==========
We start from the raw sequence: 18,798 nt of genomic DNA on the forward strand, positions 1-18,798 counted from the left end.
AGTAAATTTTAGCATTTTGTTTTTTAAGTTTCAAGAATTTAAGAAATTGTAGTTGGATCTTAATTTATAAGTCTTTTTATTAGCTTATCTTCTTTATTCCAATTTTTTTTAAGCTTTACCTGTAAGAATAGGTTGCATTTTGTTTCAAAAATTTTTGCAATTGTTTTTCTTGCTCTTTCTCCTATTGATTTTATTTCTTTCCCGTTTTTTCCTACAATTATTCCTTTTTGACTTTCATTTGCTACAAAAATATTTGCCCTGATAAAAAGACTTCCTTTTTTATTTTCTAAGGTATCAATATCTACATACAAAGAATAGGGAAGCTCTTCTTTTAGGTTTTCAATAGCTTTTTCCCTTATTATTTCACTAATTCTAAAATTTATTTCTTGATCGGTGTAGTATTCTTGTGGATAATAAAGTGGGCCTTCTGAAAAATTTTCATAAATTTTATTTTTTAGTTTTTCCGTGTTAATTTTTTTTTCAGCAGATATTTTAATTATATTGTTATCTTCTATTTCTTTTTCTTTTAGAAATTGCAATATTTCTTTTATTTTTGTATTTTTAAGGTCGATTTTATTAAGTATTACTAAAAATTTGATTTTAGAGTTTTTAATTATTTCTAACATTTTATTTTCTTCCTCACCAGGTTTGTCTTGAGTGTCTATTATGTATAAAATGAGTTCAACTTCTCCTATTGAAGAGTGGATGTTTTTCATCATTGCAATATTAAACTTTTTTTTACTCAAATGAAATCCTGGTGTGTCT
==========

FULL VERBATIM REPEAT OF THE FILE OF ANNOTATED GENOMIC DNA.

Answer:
We start from the raw sequence: 18,798 nt of genomic DNA on the forward strand, positions 1-18,798 counted from the left end.
AGTAAATTTTAGCATTTTGTTTTTTAAGTTTCAAGAATTTAAGAAATTGTAGTTGGATCTTAATTTATAAGTCTTTTTATTAGCTTATCTTCTTTATTCCAATTTTTTTTAAGCTTTACCTGTAAGAATAGGTTGCATTTTGTTTCAAAAATTTTTGCAATTGTTTTTCTTGCTCTTTCTCCTATTGATTTTATTTCTTTCCCGTTTTTTCCTACAATTATTCCTTTTTGACTTTCATTTGCTACAAAAATATTTGCCCTGATAAAAAGACTTCCTTTTTTATTTTCTAAGGTATCAATATCTACATACAAAGAATAGGGAAGCTCTTCTTTTAGGTTTTCAATAGCTTTTTCCCTTATTATTTCACTAATTCTAAAATTTATTTCTTGATCGGTGTAGTATTCTTGTGGATAATAAAGTGGGCCTTCTGAAAAATTTTCATAAATTTTATTTTTTAGTTTTTCCGTGTTAATTTTTTTTTCAGCAGATATTTTAATTATATTGTTATCTTCTATTTCTTTTTCTTTTAGAAATTGCAATATTTCTTTTATTTTTGTATTTTTAAGGTCGATTTTATTAAGTATTACTAAAAATTTGATTTTAGAGTTTTTAATTATTTCTAACATTTTATTTTCTTCCTCACCAGGTTTGTCTTGAGTGTCTATTATGTATAAAATGAGTTCAACTTCTCCTATTGAAGAGTGGATGTTTTTCATCATTGCAATATTAAACTTTTTTTTACTCAAATGAAATCCTGGTGTGTCT